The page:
It’s official, the West End is back! A global pandemic may have delayed, but it certainly couldn’t stop, the beat, as the ultimate feel-good musical; Hairspray, finally arrives at London Coliseum, a year later than it was first scheduled to run. The iconic show based in 1960’s Baltimore, with music and lyrics by Marc Shaiman and Scott Wittman, and a book by Mark O’Donnell and Thomas Meehan, proves itself once again as the tonic we all so desperately need.
Continued social distancing requirements mean that for now, the Coliseum’s capacity is limited to an audience of a thousand, less than half of what the gargantuan venue can usually hold. But Hairspray The Musical manages to whip its audience in to such a frenzy, it feels like the auditorium is bursting at the seams with theatregoers determined to enjoy themselves.
Sixteen-year-old Tracy Turnblad has an all-consuming desire to dance on The Corny Collins Show, and even dares to dream of taking the title of Miss Teenage Hairspray 1962. Tracy is an underdog, the kind of girl that doesn’t necessarily fit in to a TV executives mold, if it were not her size, it would be her socio-economic background, or youthful naivety, that held her back. But this musical about hopes and dreams, does see Tracy land a spot on the dance show, and with it she brings the fight to end racial segregation, all while landing the boy of her dreams.
With so many musicals currently being adapted for the big screen, it’s easy to forget that Hairspray came to us first via the cinema in the late eighties. It was that loveable, tacky movie that was then turned in to a Broadway musical. Perhaps the main reason it has become such an enduring success is down to director Jack O’Brien (who also directs here). O’Briens talent for weaving serious themes in to a comedy is evident, those issues of prejudice are given the prominence they deserve, neither detracting from, or being diluted by, the upbeat nature of the show.
Had Hairspray opened as planned, it would have been running as the Black Lives Matter movement took to the streets in protest. Despite ostensibly being a comedy musical, Hairspray depicts its own form of protest, and the aspects of segregation and prejudice cut even deeper following events in the US and across the world. Marisha Wallace, in the role of Motormouth, received a standing ovation mid-show for the iconic ‘I Know Where I’ve Been’, and its no wonder, not only is the song a vital piece of commentary, Wallace’s performance was outstanding.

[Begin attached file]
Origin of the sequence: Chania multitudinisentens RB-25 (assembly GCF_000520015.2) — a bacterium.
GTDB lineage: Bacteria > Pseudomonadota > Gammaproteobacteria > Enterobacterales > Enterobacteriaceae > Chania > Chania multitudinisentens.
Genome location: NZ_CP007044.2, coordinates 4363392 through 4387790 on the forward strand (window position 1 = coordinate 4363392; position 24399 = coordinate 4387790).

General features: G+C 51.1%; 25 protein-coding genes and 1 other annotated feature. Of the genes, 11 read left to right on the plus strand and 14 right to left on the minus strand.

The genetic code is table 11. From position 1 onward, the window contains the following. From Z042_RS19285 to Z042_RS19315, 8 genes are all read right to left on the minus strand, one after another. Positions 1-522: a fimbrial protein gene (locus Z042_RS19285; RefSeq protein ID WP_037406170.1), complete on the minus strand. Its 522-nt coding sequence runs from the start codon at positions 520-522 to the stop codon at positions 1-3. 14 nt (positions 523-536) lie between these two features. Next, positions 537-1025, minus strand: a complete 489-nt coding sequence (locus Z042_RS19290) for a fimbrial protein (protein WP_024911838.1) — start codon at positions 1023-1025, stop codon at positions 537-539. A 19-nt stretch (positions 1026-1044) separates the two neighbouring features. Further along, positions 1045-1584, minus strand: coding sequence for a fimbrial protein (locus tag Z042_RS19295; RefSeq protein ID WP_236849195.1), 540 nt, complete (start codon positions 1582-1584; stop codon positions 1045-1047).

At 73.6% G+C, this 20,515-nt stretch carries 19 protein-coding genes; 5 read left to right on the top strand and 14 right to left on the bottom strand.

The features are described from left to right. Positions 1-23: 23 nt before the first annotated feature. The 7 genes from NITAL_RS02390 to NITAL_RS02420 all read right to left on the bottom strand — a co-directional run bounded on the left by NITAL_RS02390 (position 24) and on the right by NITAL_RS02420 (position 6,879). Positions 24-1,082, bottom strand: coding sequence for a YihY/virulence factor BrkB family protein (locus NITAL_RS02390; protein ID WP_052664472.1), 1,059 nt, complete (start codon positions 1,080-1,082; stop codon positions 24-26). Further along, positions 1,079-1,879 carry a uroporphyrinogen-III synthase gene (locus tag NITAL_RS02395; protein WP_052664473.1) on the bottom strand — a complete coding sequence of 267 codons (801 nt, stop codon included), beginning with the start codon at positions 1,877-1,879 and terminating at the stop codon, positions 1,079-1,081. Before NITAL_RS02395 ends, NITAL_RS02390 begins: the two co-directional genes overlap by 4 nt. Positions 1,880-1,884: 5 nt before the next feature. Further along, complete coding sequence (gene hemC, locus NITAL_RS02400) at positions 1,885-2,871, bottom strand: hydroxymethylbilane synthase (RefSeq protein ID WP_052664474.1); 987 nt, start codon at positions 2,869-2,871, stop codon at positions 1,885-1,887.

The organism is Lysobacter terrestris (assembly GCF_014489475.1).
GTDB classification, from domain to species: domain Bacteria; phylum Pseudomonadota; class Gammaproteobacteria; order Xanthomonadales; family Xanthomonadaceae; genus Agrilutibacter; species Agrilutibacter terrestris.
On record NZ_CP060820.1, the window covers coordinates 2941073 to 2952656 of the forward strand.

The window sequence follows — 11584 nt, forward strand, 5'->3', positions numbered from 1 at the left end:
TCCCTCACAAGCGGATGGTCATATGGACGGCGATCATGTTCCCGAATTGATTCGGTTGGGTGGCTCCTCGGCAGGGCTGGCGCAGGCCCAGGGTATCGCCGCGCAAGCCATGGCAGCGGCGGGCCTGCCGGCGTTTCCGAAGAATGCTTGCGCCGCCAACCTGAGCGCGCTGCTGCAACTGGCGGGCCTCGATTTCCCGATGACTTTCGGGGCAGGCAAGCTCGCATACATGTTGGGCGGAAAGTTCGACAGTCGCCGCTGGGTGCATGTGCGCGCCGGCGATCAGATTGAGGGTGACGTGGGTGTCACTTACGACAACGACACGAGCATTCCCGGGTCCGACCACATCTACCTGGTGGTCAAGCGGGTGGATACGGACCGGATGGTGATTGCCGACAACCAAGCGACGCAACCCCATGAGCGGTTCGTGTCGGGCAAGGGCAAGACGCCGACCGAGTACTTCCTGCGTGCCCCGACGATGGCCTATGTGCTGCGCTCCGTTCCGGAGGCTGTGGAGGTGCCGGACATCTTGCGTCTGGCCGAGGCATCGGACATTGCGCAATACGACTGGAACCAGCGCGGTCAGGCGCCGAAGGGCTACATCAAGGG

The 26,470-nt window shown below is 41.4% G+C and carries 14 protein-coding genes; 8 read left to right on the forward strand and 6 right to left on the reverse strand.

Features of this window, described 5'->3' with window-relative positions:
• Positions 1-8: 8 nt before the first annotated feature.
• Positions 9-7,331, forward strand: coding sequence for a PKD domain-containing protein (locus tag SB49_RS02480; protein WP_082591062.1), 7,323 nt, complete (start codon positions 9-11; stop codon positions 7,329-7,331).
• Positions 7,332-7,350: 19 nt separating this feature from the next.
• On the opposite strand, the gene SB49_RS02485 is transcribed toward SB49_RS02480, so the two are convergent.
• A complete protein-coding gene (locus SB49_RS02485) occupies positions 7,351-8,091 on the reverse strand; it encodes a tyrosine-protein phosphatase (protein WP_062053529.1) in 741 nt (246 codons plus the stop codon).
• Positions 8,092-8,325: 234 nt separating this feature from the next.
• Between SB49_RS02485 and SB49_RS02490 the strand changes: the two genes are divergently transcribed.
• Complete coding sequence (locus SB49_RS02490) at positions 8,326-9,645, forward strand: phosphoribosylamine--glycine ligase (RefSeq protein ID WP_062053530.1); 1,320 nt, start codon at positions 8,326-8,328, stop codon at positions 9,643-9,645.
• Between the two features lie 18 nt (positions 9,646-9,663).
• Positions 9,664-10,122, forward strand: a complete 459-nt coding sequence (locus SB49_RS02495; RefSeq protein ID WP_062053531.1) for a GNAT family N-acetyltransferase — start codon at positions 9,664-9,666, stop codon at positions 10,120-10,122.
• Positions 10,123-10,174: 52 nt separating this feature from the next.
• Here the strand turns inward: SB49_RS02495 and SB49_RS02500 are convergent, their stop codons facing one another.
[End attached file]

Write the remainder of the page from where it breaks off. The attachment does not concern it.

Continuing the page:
It is overall a very strong cast that leads Hairspray The Musical back to the West End. Michael Ball reprises his Olivier Award winning role of Edna Turnblad, turning on a gruff voice at pertinent moments, much to the delight of the swooning audience. Les Dennis makes a welcome addition to the cast as Wilbur, and while the role is under written in the first half, Dennis injects it with more than healthy dose of down to earth comedy.
We’ve been waiting a very long time to see Lizzie Bea make her debut as a lead in the West End, and it’s been worth every second. Bea plays the part of Tracy Turnblad to pure perfection, aside from stunning vocals, Bea’s energy lights up the stage, and the demanding role seems to pose no problems for this talented performer.
Jonny Amies (also making his West End debut) is the suave and cocky Link, while the pairing of Mari McGinlay (Penny) and Ashley Samuels (Seaweed) works extremely well.
Hairspray is responsible for a string of recognisable music numbers, and it’s Jerry Mitchell’s breathtakingly spirited and dynamic choreography that is the icing on the cake, you can feel the audience around you just itching to get to their feet and join in with the fast paced, knock-your-socks-off routines.
In the toughest of circumstances, Hairspray The Musical has remained steadfastly firm. Other productions have opened before it, but few of them have felt so big, bold, and beautiful. It’s impossible not to be enamoured by the catchy tunes, bright colours, and dazzling stage presence of the cast. In these troubling times, if Hairspray can’t cure what ails us, then nothing can.